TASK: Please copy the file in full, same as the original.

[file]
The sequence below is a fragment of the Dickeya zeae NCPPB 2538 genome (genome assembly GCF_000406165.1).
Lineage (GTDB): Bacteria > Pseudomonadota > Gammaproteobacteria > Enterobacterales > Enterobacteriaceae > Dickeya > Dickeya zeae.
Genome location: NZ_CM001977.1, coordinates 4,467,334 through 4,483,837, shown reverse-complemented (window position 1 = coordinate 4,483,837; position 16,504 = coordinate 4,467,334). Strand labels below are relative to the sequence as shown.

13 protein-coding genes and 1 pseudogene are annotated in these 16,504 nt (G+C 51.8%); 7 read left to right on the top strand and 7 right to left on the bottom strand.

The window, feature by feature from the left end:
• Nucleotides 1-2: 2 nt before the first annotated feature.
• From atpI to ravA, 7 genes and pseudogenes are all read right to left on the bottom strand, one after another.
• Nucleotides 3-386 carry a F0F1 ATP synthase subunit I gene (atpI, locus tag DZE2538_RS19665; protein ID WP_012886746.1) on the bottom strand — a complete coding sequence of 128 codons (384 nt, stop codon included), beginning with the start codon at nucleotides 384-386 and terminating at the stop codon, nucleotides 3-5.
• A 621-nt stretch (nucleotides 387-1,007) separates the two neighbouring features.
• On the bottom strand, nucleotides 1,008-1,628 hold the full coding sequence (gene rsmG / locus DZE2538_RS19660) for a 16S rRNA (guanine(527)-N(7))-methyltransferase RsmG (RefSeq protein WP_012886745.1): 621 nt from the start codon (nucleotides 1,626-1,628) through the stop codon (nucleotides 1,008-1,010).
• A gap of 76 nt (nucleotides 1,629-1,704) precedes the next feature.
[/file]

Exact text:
The sequence below is a fragment of the Dickeya zeae NCPPB 2538 genome (genome assembly GCF_000406165.1).
Lineage (GTDB): Bacteria > Pseudomonadota > Gammaproteobacteria > Enterobacterales > Enterobacteriaceae > Dickeya > Dickeya zeae.
Genome location: NZ_CM001977.1, coordinates 4,467,334 through 4,483,837, shown reverse-complemented (window position 1 = coordinate 4,483,837; position 16,504 = coordinate 4,467,334). Strand labels below are relative to the sequence as shown.

13 protein-coding genes and 1 pseudogene are annotated in these 16,504 nt (G+C 51.8%); 7 read left to right on the top strand and 7 right to left on the bottom strand.

The window, feature by feature from the left end:
• Nucleotides 1-2: 2 nt before the first annotated feature.
• From atpI to ravA, 7 genes and pseudogenes are all read right to left on the bottom strand, one after another.
• Nucleotides 3-386 carry a F0F1 ATP synthase subunit I gene (atpI, locus tag DZE2538_RS19665; protein ID WP_012886746.1) on the bottom strand — a complete coding sequence of 128 codons (384 nt, stop codon included), beginning with the start codon at nucleotides 384-386 and terminating at the stop codon, nucleotides 3-5.
• A 621-nt stretch (nucleotides 387-1,007) separates the two neighbouring features.
• On the bottom strand, nucleotides 1,008-1,628 hold the full coding sequence (gene rsmG / locus DZE2538_RS19660) for a 16S rRNA (guanine(527)-N(7))-methyltransferase RsmG (RefSeq protein WP_012886745.1): 621 nt from the start codon (nucleotides 1,626-1,628) through the stop codon (nucleotides 1,008-1,010).
• A gap of 76 nt (nucleotides 1,629-1,704) precedes the next feature.